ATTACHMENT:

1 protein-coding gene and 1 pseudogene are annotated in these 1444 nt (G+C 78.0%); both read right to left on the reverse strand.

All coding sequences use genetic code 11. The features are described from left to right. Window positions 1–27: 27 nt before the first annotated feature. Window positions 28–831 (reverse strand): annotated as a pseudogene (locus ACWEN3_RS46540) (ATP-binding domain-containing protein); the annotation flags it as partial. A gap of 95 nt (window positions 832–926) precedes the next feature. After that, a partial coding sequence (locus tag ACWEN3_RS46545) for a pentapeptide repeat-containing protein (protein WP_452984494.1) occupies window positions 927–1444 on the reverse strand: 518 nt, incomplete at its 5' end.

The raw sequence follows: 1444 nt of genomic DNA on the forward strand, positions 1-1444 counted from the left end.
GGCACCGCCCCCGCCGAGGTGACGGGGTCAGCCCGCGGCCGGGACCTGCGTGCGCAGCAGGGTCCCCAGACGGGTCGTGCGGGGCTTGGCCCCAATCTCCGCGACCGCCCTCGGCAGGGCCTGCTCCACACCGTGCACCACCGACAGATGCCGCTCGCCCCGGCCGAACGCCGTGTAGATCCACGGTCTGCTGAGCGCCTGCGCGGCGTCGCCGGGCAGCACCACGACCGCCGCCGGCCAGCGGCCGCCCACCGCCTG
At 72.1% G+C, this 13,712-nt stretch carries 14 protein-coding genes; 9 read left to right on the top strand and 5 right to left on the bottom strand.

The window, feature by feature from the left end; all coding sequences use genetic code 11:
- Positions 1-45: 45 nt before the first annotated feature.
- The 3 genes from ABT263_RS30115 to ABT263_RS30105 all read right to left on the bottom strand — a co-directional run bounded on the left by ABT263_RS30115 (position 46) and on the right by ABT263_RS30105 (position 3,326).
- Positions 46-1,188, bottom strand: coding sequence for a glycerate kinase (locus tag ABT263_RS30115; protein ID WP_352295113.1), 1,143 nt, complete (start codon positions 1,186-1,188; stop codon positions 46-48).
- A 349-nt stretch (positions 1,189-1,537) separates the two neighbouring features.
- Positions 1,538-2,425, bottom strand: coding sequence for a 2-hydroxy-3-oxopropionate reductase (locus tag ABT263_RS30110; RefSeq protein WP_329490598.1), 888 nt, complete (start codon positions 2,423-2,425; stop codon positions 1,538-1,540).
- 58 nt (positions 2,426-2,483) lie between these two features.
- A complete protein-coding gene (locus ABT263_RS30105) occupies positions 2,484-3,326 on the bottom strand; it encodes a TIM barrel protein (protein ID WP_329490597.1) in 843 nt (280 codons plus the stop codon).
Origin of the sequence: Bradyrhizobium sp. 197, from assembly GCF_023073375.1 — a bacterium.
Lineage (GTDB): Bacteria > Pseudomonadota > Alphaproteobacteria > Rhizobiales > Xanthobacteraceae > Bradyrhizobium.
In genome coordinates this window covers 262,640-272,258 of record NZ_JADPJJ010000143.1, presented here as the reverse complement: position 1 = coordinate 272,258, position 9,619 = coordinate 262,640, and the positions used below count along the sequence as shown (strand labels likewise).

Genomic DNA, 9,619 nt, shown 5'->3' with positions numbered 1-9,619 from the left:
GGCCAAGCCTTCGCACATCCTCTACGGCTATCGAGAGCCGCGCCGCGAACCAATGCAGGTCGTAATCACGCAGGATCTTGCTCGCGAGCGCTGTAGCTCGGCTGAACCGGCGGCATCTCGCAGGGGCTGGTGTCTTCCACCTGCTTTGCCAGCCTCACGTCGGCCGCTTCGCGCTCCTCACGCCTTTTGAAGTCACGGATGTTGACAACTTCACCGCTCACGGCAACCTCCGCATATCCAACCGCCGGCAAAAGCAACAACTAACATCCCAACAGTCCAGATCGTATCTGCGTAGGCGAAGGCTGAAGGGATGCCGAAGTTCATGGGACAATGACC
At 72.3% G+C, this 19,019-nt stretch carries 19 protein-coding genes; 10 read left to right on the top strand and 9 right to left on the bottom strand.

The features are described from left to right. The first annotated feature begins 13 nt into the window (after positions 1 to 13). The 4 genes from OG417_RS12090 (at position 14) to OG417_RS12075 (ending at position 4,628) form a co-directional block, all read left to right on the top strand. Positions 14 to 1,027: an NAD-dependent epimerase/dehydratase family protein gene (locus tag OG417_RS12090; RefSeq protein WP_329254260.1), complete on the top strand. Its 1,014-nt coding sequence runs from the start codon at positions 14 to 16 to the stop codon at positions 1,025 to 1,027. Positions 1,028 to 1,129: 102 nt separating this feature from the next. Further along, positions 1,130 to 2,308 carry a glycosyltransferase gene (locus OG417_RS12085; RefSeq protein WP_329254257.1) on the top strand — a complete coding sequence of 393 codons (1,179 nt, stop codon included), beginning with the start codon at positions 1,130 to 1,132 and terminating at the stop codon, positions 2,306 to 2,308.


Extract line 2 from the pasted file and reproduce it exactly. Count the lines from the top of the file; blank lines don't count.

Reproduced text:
All coding sequences use genetic code 11. The features are described from left to right. Window positions 1–27: 27 nt before the first annotated feature. Window positions 28–831 (reverse strand): annotated as a pseudogene (locus ACWEN3_RS46540) (ATP-binding domain-containing protein); the annotation flags it as partial. A gap of 95 nt (window positions 832–926) precedes the next feature. After that, a partial coding sequence (locus tag ACWEN3_RS46545) for a pentapeptide repeat-containing protein (protein WP_452984494.1) occupies window positions 927–1444 on the reverse strand: 518 nt, incomplete at its 5' end.